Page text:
How the West’s research aids China’s military
30 Oct 2018|

In 2016, Chinese student Huang Xianjun completed his PhD at the University of Manchester, working with the discoverers of graphene, a material with incredible strength, electrical conductivity and flexibility.

Then he returned to China to work on key projects for the People’s Liberation Army.

The European Defence Agency has described graphene as one of the materials with the highest potential for revolutionising defence capabilities in the next decade.

The agency says graphene is light and flexible but 200 times stronger than steel and its electrical and thermal conductivity is extraordinary. Graphene also has remarkable properties in the so-called signature management field, meaning it can be used to produce radar-absorbent coatings that make military vehicles, planes, submarines or ships almost undetectable. ‘All this makes of graphene an extremely attractive material not only for civil industries but also for military applications in the land, air and maritime domains’, the agency says.

After impressive research on graphene antennas, Huang received lucrative job offers from Western companies and had the opportunity to stay on as a researcher at Manchester. But he ‘politely turned down each of them, speedily packing his bags and setting out on the journey back to China’, a Chinese military newspaper reported.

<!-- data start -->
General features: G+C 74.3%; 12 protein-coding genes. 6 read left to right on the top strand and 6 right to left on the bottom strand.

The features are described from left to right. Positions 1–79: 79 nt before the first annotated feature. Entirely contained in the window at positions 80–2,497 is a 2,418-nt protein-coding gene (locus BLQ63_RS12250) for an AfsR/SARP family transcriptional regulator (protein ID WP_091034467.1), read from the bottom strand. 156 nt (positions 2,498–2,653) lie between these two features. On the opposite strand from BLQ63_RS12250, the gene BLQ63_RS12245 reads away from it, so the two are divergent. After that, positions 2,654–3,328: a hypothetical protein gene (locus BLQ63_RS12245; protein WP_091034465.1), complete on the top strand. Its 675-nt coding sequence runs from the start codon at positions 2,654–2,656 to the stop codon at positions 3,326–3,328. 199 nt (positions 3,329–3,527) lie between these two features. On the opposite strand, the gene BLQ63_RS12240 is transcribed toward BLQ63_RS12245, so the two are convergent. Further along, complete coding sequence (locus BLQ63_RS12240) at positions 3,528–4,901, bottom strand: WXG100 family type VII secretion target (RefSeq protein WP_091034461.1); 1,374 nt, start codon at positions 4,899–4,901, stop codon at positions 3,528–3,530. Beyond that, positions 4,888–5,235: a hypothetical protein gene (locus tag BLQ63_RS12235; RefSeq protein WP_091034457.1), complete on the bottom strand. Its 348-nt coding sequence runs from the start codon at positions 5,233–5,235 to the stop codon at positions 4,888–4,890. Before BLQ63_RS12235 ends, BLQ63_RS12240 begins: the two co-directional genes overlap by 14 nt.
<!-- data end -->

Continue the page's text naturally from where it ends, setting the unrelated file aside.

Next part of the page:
Huang is now a researcher at the PLA’s National University of Defence Technology (NUDT), which originally sent him abroad. The Chinese newspaper notes that ‘the goal towards which he strives is opening up graphene’s applications in fields like military [artificial] intelligence and electromagnetic shielding and creating a world-class innovation team working on graphene, while sticking close to the needs of the military’.

While this military–academic onslaught has largely flown under Western radars, China has made little effort to keep it secret at home. The military newspaper described Huang’s activities as: ‘Picking flowers in foreign lands; making honey in China’ and told how, after returning to China, he ‘threw himself into storming key impasses in research, taking up research on two of the military’s key projects’.

Huang’s story is just one among those of the estimated 2,500 scientists and engineers ‘selected’ by the Chinese military to study and work abroad in the last decade. Examples of this phenomenon, and of the PLA’s broader expansion of research with universities outside China, are detailed in my report, Picking flowers, making honey: the Chinese military’s collaboration with foreign universities, released by ASPI today.

Using Chinese-language sources and analysis of papers published by Chinese military scientists, the report presents the first detailed analysis of the nature and scale of this overlooked issue. It finds that the US, UK, Canada, Australia and Germany are, in that order, the top countries for research collaboration with the PLA. Globally, the number of peer-reviewed articles published as part of this collaboration has grown seven-fold in a decade.